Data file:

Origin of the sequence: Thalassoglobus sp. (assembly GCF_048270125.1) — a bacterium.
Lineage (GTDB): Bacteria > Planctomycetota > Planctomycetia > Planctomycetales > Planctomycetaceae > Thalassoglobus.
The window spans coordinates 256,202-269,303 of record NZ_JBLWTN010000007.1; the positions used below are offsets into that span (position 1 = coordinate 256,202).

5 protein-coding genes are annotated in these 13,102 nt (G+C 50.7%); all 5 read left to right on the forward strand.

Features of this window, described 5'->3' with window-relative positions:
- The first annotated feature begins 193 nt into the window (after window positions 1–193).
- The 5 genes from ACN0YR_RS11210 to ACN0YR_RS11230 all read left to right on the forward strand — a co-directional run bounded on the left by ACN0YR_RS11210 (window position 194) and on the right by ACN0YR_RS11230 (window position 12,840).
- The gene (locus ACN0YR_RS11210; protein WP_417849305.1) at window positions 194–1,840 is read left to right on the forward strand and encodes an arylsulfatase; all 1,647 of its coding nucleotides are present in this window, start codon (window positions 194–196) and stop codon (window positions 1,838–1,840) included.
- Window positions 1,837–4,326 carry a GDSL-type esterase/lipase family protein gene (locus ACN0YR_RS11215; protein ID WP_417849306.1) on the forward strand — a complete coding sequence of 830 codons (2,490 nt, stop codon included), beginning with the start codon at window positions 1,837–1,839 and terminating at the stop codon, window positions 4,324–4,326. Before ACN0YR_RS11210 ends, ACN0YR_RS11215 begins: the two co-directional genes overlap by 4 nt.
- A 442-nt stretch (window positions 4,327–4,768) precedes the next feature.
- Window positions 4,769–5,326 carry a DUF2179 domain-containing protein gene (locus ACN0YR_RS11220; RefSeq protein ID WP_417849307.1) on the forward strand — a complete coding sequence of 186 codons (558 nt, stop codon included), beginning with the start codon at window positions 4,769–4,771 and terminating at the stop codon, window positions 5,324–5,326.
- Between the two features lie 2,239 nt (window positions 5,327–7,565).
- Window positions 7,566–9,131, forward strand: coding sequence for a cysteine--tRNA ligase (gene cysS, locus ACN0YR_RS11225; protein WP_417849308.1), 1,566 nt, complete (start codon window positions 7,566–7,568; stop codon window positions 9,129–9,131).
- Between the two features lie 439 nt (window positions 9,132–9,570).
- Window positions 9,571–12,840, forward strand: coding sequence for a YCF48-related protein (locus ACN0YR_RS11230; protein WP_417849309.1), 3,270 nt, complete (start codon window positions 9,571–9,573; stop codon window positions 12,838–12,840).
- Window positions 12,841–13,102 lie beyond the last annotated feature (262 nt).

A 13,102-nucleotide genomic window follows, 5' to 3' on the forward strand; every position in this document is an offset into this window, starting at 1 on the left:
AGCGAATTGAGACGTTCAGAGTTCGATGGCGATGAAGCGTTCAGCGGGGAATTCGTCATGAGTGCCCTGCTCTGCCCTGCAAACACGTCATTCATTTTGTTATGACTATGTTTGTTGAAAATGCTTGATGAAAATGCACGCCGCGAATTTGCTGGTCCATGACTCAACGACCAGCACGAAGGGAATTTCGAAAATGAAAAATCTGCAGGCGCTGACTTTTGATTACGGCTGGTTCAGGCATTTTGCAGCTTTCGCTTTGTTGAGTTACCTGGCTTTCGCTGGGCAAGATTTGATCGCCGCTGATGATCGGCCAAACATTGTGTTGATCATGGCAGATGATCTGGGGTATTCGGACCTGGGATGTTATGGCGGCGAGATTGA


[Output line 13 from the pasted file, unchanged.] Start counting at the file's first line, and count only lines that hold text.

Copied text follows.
- Window positions 7,566–9,131, forward strand: coding sequence for a cysteine--tRNA ligase (gene cysS, locus ACN0YR_RS11225; protein WP_417849308.1), 1,566 nt, complete (start codon window positions 7,566–7,568; stop codon window positions 9,129–9,131).